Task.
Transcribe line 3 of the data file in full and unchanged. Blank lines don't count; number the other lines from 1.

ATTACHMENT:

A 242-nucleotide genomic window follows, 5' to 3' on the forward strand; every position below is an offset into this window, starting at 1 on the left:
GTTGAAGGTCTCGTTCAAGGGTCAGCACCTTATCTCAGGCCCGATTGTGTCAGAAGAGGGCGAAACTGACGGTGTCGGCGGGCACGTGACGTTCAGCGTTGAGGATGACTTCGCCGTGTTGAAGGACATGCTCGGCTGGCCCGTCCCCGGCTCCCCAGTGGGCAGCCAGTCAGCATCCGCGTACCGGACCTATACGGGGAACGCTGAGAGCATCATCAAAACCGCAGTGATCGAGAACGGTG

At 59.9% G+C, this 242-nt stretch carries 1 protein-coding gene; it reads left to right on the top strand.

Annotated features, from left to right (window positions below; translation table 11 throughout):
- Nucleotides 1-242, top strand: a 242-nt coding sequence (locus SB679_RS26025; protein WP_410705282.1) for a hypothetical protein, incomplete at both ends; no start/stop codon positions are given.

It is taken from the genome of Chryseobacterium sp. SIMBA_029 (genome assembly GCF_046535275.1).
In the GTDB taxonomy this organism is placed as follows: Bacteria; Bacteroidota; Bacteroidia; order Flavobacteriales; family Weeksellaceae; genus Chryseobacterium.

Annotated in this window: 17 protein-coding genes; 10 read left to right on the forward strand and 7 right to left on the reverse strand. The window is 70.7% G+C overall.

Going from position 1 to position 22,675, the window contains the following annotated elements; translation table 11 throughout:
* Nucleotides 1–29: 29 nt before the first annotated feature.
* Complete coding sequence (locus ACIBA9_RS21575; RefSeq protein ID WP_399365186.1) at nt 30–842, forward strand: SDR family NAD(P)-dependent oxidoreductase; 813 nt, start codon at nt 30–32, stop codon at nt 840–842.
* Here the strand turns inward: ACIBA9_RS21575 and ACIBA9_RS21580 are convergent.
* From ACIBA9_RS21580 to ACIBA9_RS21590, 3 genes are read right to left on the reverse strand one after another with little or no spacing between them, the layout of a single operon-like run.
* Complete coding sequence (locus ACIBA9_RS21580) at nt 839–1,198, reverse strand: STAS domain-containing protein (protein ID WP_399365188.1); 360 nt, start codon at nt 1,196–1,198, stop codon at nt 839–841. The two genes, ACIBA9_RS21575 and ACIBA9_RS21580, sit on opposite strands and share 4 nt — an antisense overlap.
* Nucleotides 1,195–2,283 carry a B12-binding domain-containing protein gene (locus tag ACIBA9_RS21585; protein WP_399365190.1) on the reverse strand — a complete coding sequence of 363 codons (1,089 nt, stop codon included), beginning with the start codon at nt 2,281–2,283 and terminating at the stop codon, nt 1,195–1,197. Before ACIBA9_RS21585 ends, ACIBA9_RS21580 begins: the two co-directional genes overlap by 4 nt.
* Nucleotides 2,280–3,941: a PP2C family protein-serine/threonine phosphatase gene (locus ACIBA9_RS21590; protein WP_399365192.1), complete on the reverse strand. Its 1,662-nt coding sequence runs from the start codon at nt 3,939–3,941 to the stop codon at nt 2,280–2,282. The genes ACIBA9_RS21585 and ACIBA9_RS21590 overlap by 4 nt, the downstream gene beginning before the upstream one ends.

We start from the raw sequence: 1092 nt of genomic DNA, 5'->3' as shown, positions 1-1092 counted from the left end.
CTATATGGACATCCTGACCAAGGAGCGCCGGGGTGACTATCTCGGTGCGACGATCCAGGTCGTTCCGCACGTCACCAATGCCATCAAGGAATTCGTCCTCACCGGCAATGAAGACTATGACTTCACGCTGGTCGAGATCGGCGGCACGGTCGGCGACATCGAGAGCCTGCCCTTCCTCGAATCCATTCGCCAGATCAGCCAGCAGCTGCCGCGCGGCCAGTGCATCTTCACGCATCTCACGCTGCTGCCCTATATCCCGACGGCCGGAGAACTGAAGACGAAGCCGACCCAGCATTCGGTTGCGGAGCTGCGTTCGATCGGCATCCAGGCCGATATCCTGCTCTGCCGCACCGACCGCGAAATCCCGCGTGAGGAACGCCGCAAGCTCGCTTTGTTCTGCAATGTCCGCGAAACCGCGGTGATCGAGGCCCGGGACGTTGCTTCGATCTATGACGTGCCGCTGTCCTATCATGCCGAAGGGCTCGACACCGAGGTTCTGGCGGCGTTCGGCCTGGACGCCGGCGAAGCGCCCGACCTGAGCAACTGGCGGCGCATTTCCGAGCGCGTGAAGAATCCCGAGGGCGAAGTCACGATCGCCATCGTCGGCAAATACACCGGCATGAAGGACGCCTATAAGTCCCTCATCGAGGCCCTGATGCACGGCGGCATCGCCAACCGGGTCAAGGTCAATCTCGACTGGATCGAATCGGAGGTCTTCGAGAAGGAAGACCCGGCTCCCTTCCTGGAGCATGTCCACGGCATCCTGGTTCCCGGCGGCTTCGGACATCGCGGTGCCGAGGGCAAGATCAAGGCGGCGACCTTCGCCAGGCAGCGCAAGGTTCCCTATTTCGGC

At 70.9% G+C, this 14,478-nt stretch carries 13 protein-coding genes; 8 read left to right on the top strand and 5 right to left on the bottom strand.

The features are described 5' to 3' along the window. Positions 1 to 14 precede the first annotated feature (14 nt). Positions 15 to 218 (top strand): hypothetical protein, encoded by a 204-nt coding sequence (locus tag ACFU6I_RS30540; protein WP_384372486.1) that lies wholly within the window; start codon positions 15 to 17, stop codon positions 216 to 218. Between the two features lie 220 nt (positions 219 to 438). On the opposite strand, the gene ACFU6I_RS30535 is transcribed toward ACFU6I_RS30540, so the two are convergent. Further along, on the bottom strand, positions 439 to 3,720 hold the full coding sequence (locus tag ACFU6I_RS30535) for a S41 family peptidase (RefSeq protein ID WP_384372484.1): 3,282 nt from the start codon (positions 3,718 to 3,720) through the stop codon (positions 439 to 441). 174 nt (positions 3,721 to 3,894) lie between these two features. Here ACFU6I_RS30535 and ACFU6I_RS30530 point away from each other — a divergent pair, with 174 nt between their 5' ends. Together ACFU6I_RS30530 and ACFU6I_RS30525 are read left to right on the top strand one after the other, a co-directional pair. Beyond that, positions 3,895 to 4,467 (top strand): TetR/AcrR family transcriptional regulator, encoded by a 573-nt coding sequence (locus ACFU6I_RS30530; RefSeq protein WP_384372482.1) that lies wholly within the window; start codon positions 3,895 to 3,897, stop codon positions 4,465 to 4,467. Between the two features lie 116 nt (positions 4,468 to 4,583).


At 59.9% G+C, this 242-nt stretch carries 1 protein-coding gene; it reads left to right on the top strand.